However, it can be hard to document and understand sublethal toxicity. Many factors affect how bees react to agrochemicals, including whether they are exposed as larvae or as adult bees, the mixture of chemicals bees are exposed to, the weather at the time of application, and how healthy a bee colony is pre-exposure.
Researchers are also working to understand how soil pesticides affect ground-nesting wild bees, which represent over 70 percent of the U.S. native bee population. A ground-nesting bee (Colletes inaqualis) emerging from its burrow. (Rob Cruickshank | Flickr, CC BY)
Junk food diets
Like many other species, bees are losing the habitat and food sources that they depend on. This is happening for many reasons.
For example, uncultivated lands are being converted to farmland or developed worldwide. Large-scale agriculture focuses on mass production of a few commodity crops, which reduces the amount of nesting habitat and forage available for bees.
And many farmers often remove pollinator-friendly plants and shrubs that grow around farm lands to reduce the risk of attracting animals such as deer and rodents, which could spread pathogens that cause foodborne illness. Research suggests that these efforts harm beneficial insects and don’t increase food safety.
As diverse and healthy bee forage disappears, beekeepers feed their bees more supplements, such as sugar water and pollen substitutes, which are not as nutritious as the nectar and pollen bees get from flowers.
Climate change is a force multiplier
Researchers don’t know exactly how climate change will affect bee health. But they suspect it will add to existing stresses.
For example, if pest pressures mount for farmers, bees will be exposed to more pesticides. Extreme rainfall can disrupt bees’ foraging patterns. Wildfires and floods may destroy bee habitat and food sources. Drought may also reduce available forage and discourage land managers from planting new areas for bees as water becomes less readily available.
Climate change could also increase the spread of Varroa and other pathogens. Warmer fall and winter temperatures extend the period when bees forage. Varroa travel on foraging bees, so longer foraging provides a larger time window for mites and the viruses they carry to spread among colonies. Higher mite populations on bee colonies heading into winter will likely cripple colony health and increase winter losses.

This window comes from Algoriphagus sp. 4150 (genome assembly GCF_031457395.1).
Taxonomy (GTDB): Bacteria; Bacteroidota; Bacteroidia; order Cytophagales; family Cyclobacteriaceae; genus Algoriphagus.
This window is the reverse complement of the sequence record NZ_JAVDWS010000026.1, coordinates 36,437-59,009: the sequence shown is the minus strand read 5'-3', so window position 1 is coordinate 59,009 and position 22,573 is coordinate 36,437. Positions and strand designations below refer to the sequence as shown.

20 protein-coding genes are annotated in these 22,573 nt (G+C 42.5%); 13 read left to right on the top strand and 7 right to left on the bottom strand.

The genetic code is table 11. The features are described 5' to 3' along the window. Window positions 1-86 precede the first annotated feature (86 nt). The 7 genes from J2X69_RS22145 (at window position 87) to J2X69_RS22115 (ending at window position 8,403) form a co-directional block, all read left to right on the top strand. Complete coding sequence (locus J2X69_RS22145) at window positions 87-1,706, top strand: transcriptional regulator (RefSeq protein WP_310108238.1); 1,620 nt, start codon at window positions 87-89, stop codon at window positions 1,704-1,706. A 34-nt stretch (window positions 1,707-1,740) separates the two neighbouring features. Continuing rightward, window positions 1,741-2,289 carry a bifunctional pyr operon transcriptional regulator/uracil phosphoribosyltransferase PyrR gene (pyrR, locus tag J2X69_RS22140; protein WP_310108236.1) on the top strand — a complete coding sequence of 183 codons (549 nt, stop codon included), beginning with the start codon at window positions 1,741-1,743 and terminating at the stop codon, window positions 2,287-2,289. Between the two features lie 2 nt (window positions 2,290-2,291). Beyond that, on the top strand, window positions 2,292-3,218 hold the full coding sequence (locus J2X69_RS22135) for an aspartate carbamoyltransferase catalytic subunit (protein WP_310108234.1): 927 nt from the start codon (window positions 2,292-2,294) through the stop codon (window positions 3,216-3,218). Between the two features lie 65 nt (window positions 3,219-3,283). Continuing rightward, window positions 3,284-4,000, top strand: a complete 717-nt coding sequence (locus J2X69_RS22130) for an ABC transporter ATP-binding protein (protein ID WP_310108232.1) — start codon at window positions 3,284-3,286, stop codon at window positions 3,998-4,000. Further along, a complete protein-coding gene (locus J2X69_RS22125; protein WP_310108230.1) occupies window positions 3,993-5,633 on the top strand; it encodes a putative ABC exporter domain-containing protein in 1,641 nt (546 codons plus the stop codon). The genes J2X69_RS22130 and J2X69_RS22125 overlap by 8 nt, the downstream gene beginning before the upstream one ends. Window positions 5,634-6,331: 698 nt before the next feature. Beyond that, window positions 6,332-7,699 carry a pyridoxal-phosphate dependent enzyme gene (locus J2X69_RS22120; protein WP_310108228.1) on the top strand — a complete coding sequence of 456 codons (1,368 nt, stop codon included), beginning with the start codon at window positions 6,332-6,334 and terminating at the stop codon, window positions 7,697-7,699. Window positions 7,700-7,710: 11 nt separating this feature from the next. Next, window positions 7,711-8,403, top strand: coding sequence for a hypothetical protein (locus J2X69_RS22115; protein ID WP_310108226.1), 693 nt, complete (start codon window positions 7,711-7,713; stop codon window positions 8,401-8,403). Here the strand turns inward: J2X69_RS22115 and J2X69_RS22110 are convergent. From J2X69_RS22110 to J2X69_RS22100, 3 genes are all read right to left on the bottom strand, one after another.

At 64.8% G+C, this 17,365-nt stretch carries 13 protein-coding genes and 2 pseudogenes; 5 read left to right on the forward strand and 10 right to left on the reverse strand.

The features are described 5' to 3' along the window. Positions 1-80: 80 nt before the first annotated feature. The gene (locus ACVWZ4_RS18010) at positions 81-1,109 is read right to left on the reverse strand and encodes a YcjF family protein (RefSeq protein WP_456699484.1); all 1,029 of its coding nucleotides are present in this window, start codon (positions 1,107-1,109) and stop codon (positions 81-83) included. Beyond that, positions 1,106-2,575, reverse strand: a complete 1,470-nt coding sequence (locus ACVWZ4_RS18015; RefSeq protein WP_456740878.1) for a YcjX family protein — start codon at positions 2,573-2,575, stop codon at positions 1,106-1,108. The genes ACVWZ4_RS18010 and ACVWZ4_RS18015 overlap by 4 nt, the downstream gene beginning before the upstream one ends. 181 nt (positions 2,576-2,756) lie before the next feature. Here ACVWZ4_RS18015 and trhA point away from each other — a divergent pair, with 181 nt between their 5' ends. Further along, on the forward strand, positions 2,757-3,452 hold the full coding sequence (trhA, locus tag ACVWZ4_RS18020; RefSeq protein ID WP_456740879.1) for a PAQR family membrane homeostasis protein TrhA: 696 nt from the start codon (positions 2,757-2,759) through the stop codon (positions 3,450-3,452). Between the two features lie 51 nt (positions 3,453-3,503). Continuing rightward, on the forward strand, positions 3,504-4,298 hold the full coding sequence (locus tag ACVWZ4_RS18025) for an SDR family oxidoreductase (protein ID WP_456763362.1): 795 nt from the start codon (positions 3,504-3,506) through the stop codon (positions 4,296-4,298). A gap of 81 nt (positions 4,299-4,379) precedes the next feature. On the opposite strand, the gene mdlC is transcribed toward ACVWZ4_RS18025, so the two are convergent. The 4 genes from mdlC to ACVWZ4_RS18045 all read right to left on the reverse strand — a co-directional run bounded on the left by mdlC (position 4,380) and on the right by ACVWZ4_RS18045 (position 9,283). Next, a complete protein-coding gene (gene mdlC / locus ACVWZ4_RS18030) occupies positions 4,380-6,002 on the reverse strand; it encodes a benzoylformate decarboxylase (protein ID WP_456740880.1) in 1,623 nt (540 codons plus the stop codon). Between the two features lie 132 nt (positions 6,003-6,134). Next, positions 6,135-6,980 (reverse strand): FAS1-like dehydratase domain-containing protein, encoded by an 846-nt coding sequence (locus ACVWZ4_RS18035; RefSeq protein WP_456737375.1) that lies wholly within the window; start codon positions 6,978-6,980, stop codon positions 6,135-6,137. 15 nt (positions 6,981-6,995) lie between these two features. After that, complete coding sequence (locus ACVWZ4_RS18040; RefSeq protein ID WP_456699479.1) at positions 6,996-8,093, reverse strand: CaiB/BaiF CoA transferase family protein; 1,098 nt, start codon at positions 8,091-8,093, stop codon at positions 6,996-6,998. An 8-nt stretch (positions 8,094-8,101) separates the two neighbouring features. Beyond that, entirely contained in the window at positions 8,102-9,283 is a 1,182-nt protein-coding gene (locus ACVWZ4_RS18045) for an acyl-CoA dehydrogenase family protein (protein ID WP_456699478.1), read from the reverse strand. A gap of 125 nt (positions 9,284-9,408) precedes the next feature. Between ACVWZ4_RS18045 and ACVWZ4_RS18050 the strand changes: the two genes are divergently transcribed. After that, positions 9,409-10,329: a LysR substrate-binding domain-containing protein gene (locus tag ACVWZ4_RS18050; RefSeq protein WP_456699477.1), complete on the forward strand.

Studies have already shown that climate change is disrupting seasonal connections between bees and flowers. As spring arrives earlier in the year, flowers bloom earlier or in different regions, but bees may not be present to feed on them. Even if flowers bloom at their usual times and locations, they may produce less-nutritious pollen and nectar under extreme weather conditions.
Research that analyzes the nutritional profiles of bee forage plants and how they change under different climate scenarios will help land managers plant climate-resilient plants for different regions.
Creating safe bee spaces
There are many ways to support bees and pollinators. Planting pollinator gardens with regional plants that bloom throughout the year can provide much-needed forage.
Ground-nesting native bees need patches of exposed and undisturbed soil, free of mulch or other ground covers. Gardeners can clear some ground in a sunny, well-drained area to create dedicated spaces for bees to dig nests.
Another important step is using integrated pest management, a land management approach that minimizes the use of chemical pesticides. And anyone who wants to help monitor native bees can join community science projects and use phone apps to submit data.
Most importantly, educating people and communities about bees and their importance to our food system can help create a more pollinator-friendly world.
This article is republished from The Conversation under a Creative Commons license. Read the original article.